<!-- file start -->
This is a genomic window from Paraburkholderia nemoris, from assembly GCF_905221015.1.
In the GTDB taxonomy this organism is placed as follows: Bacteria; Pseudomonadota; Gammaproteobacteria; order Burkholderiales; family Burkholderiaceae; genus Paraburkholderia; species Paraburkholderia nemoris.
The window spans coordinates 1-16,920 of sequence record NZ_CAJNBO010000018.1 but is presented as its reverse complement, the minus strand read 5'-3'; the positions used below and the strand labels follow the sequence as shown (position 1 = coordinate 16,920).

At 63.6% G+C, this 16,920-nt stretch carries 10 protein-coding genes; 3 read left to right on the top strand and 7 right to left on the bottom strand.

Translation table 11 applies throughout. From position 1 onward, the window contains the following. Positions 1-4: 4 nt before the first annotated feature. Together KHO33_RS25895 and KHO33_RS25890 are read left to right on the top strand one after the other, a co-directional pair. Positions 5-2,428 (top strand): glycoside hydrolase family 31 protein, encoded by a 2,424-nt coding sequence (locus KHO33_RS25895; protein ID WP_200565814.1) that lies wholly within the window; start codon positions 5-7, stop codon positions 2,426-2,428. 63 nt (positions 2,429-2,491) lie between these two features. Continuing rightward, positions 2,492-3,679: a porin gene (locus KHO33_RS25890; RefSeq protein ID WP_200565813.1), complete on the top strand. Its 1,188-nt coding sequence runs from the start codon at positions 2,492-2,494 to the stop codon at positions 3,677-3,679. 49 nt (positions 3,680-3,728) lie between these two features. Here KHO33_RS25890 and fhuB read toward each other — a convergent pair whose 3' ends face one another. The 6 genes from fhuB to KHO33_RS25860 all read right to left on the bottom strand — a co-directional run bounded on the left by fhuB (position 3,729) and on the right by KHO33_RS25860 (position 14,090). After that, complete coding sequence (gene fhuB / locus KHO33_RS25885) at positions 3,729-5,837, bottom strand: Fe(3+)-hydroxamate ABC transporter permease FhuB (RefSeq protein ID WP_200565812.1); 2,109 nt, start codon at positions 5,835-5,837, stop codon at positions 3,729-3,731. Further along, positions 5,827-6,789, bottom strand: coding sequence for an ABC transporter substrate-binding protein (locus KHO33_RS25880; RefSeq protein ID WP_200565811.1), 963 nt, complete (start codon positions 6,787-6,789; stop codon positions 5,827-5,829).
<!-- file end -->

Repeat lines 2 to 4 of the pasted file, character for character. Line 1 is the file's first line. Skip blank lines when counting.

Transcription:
In the GTDB taxonomy this organism is placed as follows: Bacteria; Pseudomonadota; Gammaproteobacteria; order Burkholderiales; family Burkholderiaceae; genus Paraburkholderia; species Paraburkholderia nemoris.
The window spans coordinates 1-16,920 of sequence record NZ_CAJNBO010000018.1 but is presented as its reverse complement, the minus strand read 5'-3'; the positions used below and the strand labels follow the sequence as shown (position 1 = coordinate 16,920).

At 63.6% G+C, this 16,920-nt stretch carries 10 protein-coding genes; 3 read left to right on the top strand and 7 right to left on the bottom strand.